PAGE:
Grand Prix Classic




Round 9 - British Grand Prix
Silverstone, 14 - 16 July, 1983

The British Grand Prix was to be held at Silverstone as part of its' alternating agreement with FOCA and Brands Hatch - though the race organisers had some old-fashioned looks on their faces when the Brands Hatch owners took advantage of the problems with organising the Swiss Grand Prix at Dijon, and instead stepped in to host the European Grand Prix - giving them a world championship race anyway.

Despite the 1975 addition of the Woodcote chicane, the circuit remained blisteringly fast, and was again likely to be a turbo benefit, and 1981 winner John Watson was unlikely to repeat his feat in a DFY-engined McLaren. That Cosworth themselves were reportedly talking to Alfa Romeo about maintaining the Italian marque's proposed customer V8 turbo programme in 1984 said it all.


Entry Notes

With a five-week break since the last race, and with Silverstone being close to most teams' factories, several new or heavily modified cars were seen at the British Grand Prix for the first time. Firstly, there was the Spirit team, making their World Championship debut after a run-out at the Race of Champions. Stefan Johansson would drive a single Honda V6 engined 201C, a neater development on the F2-based testing car.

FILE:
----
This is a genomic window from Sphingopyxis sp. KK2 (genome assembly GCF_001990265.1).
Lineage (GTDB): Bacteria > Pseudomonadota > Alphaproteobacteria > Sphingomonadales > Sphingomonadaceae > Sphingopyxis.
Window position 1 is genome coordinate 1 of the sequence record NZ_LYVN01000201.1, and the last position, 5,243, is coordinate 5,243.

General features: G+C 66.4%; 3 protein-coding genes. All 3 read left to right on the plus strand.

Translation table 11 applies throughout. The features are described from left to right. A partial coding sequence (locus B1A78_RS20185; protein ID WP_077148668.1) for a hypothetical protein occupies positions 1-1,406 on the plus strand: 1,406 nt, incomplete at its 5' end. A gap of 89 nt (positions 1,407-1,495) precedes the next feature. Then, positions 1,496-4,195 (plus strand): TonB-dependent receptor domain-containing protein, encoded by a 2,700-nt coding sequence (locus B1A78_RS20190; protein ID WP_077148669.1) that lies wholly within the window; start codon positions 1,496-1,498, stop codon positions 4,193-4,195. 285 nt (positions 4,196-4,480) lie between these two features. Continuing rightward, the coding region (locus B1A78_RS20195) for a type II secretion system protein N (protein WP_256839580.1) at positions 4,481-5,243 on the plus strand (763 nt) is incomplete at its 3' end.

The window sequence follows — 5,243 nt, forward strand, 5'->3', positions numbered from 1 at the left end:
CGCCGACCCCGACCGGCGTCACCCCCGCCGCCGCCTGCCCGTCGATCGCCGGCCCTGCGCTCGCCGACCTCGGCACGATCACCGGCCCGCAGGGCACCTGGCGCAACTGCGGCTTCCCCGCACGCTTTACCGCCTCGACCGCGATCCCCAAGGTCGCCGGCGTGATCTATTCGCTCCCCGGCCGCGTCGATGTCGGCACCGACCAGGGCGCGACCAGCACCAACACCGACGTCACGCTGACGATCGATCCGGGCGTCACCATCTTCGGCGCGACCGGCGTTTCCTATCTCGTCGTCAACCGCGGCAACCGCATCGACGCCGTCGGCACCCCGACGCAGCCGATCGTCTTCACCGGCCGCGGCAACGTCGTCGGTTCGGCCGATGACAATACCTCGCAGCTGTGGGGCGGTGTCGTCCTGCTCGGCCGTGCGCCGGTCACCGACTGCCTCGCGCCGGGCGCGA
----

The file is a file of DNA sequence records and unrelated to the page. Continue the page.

Secondly, after five weeks of solid work led by Gerard Ducarouge, Lotus had a new car - the 94T. This basically married the 92 design to the Renault V6 turbo, and had only had shakedown tests before arriving; Renault, as promised, provided engines to run two cars. The hated 93Ts remained on hand as spares as Lotus hadn't time to built more than a couple of 94Ts, and the Cosworth engine cars were retired. Another team finally dropping Cosworth were Osella, who had two of the Alfa Romeo V12-engined FA1E cars present for the first time. Ferrari had the new 126C3 for both drivers, though it used most of the components of the flat-bottom 126C2 and looked outwardly similar. Alfa Romeo and Brabham also arrived with significantly updated cars. McLaren, despite rumours to the contrary, arrived with Cosworth cars, though an older car with the new TAG Porsche V6 would be running in testing a week after the race after a shakedown at Porsche's own test track. On the driving front, Kenny Acheson replaced Jacques Villeneuve in the RAM March.

[Full Entry]


Qualifying

Once again the final qualifying session turned into a shoot-out for big works turbo cars - Renault, Ferrari and Brabham-BMW, all setting laps of over 150mph average speed. Arnoux secured a hat-trick of poles with a blistering lap eight minutes from the end of the Friday session, bettering team-mate Tambay by seven tenths of a second and securing the front row for Ferrari. Renault had Prost in 3rd and Cheever in 7th, while the new and improved BT52B was 5th and 6th in the hands of Patrese and Piquet respectively.